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Cerasus caroliniana,


Cerasus caroliniana,
Cerisier du Caroline,
Kirschbaum von Carolina,
Ciliegio di Carolina,
Carolinian Bird Cherry-tree,
Carolinian Cherry, Wild Orange,


Michaux, North American Sylva.
Loudon, Arboretum Britannicum.
TORREY AND Gray, Flora of North America.

Engravings Michaux, North American Sylva, pl. 89; Loudon, Arboretum Britannicum, ii., fig. 423, and the figures


Specific Characters. Evergreen. Leaves, with the petioles short; and the disk lanceolate-oblong, mucro

nate, even, rather coriaceous, mostly entire. Flowers densely disposed in axillary racemes, that are shorter than the leaves. Fruit nearly globose, mucronate.- De Candolle, Prodromus.



HE Cerasus
caroliniana, in
its natural hab-

itat, usually attains a height of twenty to fifty feet, and ramifies at a short distance from the ground, forming a tufted head. The bark of the trunk is of a dun colour, and is commonly without furrows or cracks. The leaves are smooth and shining on their upper surfaces, and are about three inches long. The flowers are white, and numerous, being arranged in little bunches, from one inch to an inch and a half long, which spring from the axils of the leaves, in the month of March or April. The fruit, which is oval, and nearly black, consists of a soft stone, surrounded by a small quantity of green, inedible pulp. It remains upon the branches during the greater part of the second year, so that the tree is laden, at the same time, both with flowers and fruit.

Geography and History. The Cerasus caroliniana appears to be principally confined to the Bahamas, and the islands along the coast of the Carolinas, Georgia, and Florida. On the main land, it is seldom found growing wild, even at a distance of eight or ten miles from the sea. It was first made known to Europe by Catesby, who sent seeds to Miller in 1759, under the name of "bastard mahogany.” The largest recorded specimen in Britain, is at Swallow field, in Hampshire, which, in 1833, formed a shrub ten feet in height, with a head twelve feet in diameter.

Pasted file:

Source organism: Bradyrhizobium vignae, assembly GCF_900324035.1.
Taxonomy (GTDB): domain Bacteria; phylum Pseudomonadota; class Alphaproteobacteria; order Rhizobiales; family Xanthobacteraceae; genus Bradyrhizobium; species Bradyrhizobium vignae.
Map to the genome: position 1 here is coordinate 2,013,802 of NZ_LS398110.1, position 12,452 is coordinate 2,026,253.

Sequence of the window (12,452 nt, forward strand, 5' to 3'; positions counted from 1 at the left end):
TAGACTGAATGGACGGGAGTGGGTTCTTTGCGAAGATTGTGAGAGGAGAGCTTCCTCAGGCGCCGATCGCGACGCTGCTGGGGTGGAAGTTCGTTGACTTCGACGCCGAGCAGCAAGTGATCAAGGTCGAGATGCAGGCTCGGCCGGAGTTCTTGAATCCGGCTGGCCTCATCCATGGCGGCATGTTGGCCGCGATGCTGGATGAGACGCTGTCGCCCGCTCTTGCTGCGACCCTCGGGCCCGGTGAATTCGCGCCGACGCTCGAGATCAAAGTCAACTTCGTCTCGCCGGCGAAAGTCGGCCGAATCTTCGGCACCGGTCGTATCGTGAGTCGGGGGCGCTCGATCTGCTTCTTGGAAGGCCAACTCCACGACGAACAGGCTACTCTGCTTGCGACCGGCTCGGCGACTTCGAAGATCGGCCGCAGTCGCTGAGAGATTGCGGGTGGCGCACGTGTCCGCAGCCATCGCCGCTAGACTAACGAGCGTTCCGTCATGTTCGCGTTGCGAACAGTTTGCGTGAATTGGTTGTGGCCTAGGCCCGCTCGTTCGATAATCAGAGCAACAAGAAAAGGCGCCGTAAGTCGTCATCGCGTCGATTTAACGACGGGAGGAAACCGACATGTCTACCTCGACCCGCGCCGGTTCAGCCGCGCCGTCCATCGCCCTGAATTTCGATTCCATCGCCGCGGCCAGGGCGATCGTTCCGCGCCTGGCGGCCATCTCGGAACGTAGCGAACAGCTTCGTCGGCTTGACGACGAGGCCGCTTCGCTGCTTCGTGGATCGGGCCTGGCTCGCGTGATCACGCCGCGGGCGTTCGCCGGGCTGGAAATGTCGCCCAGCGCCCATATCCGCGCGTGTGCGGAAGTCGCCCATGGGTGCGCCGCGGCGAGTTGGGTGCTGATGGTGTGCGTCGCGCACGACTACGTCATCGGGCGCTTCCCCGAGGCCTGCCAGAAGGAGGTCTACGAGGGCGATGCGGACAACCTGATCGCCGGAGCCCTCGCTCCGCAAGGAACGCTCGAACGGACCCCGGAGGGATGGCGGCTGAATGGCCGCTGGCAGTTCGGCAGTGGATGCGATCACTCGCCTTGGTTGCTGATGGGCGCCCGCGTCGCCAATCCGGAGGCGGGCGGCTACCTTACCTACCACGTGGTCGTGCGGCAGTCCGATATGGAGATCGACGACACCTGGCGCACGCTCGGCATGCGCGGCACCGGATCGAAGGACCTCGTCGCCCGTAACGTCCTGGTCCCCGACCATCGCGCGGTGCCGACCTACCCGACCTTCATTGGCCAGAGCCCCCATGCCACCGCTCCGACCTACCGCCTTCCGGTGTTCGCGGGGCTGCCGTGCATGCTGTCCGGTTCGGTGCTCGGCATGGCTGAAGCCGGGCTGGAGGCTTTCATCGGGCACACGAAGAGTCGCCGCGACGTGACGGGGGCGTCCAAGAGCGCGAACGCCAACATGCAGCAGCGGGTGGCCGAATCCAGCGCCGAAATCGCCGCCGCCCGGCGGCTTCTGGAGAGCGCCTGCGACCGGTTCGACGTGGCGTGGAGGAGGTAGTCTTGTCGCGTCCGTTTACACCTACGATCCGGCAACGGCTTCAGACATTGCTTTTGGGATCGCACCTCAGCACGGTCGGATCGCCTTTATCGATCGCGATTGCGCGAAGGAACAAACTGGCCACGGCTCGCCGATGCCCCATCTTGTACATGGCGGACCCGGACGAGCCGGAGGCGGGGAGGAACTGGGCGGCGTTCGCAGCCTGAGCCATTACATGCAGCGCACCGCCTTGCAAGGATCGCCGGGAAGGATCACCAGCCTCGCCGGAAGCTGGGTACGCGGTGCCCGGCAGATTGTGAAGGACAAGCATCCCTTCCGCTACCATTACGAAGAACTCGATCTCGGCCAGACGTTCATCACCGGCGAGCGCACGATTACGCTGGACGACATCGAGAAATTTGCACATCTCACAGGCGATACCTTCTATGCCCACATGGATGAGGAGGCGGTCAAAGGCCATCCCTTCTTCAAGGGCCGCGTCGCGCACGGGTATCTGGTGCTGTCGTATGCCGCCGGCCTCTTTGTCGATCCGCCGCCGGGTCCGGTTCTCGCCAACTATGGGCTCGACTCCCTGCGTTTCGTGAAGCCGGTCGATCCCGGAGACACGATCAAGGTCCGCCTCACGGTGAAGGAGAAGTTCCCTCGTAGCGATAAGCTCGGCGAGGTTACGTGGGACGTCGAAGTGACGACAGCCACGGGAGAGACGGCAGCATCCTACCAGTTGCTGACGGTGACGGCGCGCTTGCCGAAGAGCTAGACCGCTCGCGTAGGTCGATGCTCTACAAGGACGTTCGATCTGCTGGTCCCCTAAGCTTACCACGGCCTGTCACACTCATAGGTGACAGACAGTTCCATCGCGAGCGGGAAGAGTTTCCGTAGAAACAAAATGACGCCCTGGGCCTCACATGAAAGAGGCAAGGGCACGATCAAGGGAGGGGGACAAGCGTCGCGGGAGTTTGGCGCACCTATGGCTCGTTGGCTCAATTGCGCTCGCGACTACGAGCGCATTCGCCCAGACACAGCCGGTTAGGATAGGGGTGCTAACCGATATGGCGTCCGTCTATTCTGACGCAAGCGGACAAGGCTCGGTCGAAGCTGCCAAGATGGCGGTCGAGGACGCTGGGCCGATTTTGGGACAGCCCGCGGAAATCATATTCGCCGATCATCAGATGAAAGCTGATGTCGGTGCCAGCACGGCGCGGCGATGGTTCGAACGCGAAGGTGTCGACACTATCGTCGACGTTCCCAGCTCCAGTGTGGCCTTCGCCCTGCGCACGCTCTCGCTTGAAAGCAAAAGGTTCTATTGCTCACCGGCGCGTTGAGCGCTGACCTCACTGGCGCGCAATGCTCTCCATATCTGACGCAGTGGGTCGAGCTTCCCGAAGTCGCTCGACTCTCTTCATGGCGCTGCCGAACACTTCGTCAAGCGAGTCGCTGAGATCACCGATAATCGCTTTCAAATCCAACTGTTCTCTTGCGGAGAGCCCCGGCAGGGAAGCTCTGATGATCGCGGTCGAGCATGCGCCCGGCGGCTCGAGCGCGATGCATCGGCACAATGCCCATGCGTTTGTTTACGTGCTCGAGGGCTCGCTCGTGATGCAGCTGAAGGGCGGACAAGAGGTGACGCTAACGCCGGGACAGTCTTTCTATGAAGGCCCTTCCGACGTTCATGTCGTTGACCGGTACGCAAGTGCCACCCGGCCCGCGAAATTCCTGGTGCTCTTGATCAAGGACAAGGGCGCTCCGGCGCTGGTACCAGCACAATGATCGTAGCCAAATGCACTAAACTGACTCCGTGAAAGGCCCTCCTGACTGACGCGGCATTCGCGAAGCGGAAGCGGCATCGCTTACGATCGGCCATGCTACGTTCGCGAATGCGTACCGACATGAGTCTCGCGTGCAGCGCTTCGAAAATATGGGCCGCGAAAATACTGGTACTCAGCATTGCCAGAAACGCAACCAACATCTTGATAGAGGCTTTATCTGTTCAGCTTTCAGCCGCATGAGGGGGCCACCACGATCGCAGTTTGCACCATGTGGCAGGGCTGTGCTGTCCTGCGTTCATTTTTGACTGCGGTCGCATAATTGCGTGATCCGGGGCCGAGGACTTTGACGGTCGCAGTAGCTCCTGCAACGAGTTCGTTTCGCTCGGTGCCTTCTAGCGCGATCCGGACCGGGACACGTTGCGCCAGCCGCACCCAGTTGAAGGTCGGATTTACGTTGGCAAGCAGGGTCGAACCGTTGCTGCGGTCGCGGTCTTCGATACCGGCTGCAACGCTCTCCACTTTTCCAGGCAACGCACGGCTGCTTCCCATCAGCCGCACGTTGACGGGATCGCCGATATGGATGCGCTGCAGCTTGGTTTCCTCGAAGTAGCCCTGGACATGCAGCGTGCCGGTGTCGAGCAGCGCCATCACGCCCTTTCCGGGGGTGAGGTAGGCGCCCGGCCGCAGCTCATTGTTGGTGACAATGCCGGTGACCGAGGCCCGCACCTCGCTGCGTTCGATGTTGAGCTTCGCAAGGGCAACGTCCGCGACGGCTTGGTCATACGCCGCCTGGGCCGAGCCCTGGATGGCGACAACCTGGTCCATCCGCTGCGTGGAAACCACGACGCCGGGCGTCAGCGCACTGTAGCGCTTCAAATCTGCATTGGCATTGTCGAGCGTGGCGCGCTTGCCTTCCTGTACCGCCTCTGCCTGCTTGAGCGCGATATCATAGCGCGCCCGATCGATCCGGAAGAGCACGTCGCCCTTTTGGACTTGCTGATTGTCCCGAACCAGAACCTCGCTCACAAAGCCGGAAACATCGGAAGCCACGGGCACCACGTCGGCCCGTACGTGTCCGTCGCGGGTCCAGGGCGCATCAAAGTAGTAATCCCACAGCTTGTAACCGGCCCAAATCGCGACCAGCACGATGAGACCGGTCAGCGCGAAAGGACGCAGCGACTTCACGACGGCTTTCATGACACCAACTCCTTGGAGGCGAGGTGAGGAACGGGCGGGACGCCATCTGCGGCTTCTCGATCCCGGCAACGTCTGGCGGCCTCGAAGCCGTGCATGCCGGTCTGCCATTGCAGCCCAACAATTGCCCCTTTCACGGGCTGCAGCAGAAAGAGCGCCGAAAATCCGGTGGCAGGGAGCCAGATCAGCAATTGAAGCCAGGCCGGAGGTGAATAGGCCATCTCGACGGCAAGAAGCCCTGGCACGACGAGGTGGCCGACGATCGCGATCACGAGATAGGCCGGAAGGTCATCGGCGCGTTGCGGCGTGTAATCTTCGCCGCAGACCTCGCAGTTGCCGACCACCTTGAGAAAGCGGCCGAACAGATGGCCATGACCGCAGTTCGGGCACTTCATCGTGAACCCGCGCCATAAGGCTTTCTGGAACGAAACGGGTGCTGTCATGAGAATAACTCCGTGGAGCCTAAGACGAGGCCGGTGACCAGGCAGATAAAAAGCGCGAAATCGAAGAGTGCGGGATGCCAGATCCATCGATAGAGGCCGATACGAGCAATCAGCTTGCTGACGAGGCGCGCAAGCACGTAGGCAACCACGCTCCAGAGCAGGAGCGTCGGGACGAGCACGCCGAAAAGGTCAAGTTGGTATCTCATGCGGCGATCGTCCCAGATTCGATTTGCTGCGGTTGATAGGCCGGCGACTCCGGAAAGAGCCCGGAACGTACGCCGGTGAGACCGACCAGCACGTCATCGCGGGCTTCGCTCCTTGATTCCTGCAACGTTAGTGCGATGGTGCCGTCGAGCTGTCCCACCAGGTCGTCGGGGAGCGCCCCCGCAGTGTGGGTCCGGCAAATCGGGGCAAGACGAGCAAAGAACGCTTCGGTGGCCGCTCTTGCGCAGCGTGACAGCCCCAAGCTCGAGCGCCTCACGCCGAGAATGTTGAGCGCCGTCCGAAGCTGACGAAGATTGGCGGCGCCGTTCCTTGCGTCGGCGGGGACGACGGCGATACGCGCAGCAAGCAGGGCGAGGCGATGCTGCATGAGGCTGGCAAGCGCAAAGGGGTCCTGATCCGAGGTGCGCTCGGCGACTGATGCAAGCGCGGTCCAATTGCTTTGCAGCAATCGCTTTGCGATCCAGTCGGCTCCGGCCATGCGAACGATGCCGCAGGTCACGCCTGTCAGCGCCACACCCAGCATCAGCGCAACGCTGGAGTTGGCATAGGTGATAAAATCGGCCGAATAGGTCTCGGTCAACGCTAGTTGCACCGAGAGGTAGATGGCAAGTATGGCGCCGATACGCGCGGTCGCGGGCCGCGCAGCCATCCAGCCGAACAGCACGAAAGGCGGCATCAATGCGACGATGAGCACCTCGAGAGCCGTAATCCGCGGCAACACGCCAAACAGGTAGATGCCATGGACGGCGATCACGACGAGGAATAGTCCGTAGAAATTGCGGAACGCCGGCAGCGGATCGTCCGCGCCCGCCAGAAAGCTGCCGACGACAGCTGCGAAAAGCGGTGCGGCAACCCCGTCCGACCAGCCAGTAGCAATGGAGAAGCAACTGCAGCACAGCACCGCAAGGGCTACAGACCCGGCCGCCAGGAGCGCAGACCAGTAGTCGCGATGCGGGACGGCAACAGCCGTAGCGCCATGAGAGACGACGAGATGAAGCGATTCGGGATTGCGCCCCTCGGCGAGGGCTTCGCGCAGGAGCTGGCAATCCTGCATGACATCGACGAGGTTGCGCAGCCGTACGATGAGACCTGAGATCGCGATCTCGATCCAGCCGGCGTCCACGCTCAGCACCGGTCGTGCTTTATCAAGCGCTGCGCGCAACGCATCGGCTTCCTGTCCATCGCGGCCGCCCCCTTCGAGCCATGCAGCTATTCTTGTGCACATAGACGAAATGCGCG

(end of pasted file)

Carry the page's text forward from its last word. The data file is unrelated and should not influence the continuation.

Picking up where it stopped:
Properties and Uses. The wood of the Carolinian cherry is fine-grained, and of a roseate hue; but the scarcity, and inferior size of the tree, forbids its use in the mechanic arts. The bark of the roots possesses a strong prussic odour; and from it, Michaux observes, a fragrant spirituous liquor may be obtained. The leaves, according to Elliot, are very poisonous, frequently destroying cattle that are tempted to feed freely upon them, in spring. Its flowers are more sought after by bees than all others of the regions where it abounds.

And the tree may be considered as one of the most beautiful vegetable productions of the south, and is generally there selected by the inhabitants, to plant near their dwellings, not only on this account, but because it grows with rapidity, and affords an impenetrable shade. It may be propagated from seeds, and it has been suggested, that it would succeed if engrafted upon the Portugal laurel (Cerasus lusitanica.) It requires a deep, free, dry soil, and a sheltered situation.


Genus CRATÆGUS, Lindl.


Sysl. Nal.

Icosandria Di-Pentagynia.

Syst. Lin.

Cratagus, Mespilus,

Néflier, Aubépine, Alizier,


Craiego, Spino,

Thorn, Hawthorn,

Deritation. The name Cralægus is derived from the Greek, kratos, strength; in reference to the hardness and strength of
the wood.
Generic Characters. Fruit ovate, not spreadingly open at the top. Carpels 1–5 prismatic nuts, with

bony shells, each including 1 seed. Leaves angled or toothed ; in most cases, deciduous. Flowers in terminal corymbs.-Loudon, Arboretum.

viewing the various genera of hardy ligneous plants, cultivated in the gardens and shrubberies of Europe and America, not one, taken as a whole, can be compared with that of the Cratægus. It consists of small, spiny shrubs or low trees, mostly natives of Europe, Asia, northern Africa, and of North America. All the